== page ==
HomeLocal NewsBill to regulate Nssa sparks uproar

Bill to regulate Nssa sparks uproar


THE Insurance and Pensions Commission (Ipec) has welcomed the amendment of the Insurance and Pensions Bill, which will allow it to regulate the National Social Security Authority (Nssa), amid outrage by the country’s largest labour organisation, the Zimbabwe Congress of Trade Unions (ZCTU).

This comes after the government approved the Insurance and Pensions Commission (Amendment) Bill, 2020 this week.

It was presented by the Attorney-General Prince Machaya on behalf of the chairperson of the Cabinet committee on legislation.

Cabinet said the Insurance and Pensions Commission Bill will strengthen the integrity of the insurance sector and enable it to play its role in supervising the sector.

Ipec commissioner Grace Muradzikwa welcomed the government’s decision, which she said was long overdue.

“We are excited about this development because amendments to these important pieces of legislation in respect of the insurance and pensions industry are long overdue,” she said

“As stated by the government, the amendments seek to align our legislation with international best practice and to capacitate the regulator to exercise its mandate effectively and efficiently for the protection of policyholders and pension scheme members.”

The bills will now go through the usual law-making process before they become law.

But the ZCTU raised strong objections to the regulation of Nssa by Ipec, which it says has failed dismally to regulate the insurance sector.

“The amendment seeks to strengthen the supervisory role of Ipec in the insurance industry and yet the same regulator has been accused of shortchanging policy holders,” ZCTU secretary-general Japhet Moyo charged.

“The taste of the pudding is in the eating. It is still to be seen if Ipec will arrest the cheating that has taken place in the industry. Policy holders have lost millions of dollars if not billions to unscrupulous practices within the industry.”

Moyo said the starting point would have been to implement the recommendations of the Justice Smith Commission.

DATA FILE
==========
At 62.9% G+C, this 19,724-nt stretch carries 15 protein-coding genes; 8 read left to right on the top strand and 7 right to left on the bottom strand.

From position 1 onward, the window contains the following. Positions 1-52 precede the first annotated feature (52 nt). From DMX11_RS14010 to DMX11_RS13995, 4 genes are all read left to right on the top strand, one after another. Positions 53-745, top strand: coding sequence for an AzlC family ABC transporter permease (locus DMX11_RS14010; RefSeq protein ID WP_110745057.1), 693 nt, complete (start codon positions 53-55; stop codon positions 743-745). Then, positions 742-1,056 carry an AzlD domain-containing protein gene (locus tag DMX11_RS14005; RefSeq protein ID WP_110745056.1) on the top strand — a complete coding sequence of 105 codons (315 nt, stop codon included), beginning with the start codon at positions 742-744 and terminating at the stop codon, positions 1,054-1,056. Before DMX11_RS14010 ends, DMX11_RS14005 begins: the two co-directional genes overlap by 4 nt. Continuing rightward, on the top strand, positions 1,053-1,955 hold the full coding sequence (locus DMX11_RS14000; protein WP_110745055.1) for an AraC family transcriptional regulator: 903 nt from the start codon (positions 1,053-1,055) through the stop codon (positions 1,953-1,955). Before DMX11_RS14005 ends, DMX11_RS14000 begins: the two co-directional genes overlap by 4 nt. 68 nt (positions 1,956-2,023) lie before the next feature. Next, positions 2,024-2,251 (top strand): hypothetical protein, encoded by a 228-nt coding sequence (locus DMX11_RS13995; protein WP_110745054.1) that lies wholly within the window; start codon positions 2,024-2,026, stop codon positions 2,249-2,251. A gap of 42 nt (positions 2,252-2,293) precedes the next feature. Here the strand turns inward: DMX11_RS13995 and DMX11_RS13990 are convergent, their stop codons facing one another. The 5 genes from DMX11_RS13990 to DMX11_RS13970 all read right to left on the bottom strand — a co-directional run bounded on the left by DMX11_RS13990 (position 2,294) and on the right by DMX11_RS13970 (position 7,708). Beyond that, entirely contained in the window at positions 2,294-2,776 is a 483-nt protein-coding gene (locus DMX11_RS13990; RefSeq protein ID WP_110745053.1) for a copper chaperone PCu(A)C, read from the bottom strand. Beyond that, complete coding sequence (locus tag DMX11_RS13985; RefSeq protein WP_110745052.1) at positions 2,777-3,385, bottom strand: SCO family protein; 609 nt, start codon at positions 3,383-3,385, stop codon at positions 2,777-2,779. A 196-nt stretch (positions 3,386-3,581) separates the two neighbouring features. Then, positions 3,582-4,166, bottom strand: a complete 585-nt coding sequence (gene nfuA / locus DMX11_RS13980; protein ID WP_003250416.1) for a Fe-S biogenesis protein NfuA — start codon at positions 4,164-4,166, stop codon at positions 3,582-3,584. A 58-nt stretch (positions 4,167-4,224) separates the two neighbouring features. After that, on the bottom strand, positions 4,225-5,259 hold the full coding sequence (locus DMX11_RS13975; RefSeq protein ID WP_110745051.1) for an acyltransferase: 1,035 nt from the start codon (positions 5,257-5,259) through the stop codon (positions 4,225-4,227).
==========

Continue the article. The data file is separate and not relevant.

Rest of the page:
Following the value erosion that took place during the 2008 hyperinflation era, the government assigned the Justice Smith Commission of Inquiry to look into the matter.

And one of the major highlights of the report was that the insurance and pension industry was not effectively regulated during the 1996 to 2014 period.

Compensation for the pre-2009 loss of value and subsequent currency conversion in 2009 when the country adopted the multi-currency regime has remained outstanding even after the adoption of the Smith Report.

The industry is supposed to revalue their assets and redistribute the valuation gains for pre-2009 so as to compensate pensioners for the period.

“The recommendations of the commission need to be implemented otherwise the amendments are useless. There should be compensation for loss of value when the country switched currency in 2009. Some workers lost a lifetime of savings in the form of pensions. Someone retiring just after March 2009 was told your pension disappeared during the inflationary period but buildings that were bought remained with value. That was daylight robbery,” Moyo said.

Ipec has been widely accused of failing to intervene to correct market failures and guide the industry and institute financially sound systems and procedures.

“The industry players trampled on reasonable benefit expectations of its customers leading to loss of value. Poor corporate governance, arbitrary benefit calculations, shambolic record-keeping and unsustainable expense ratios, among other ills became prevalent in the industry, with policyholders and pension fund members bearing the brunt of such excesses,” the commission said in its findings.

Members of the Employers’ Confederation of Zimbabwe shot down a proposal by the Ipec to regulate Nssa in 2018, arguing that there was already enough regulation of the parastatal.

Contacted for comment Nssa marketing and communications executive Tendai Mutseyekwa said the ministry of labour was the best to deal with that question.

“Those kinds of questions can be best addressed by the Ministry of Labour. We fall under the Ministry of Labour,” he said.

Nssa, whose investment portfolio is valued at ZW$30,48 billion (US$367 million) by Ipec, has a diverse property portfolio comprising industrial, commercial, residential, medical facilities and land banks earmarked for future development.

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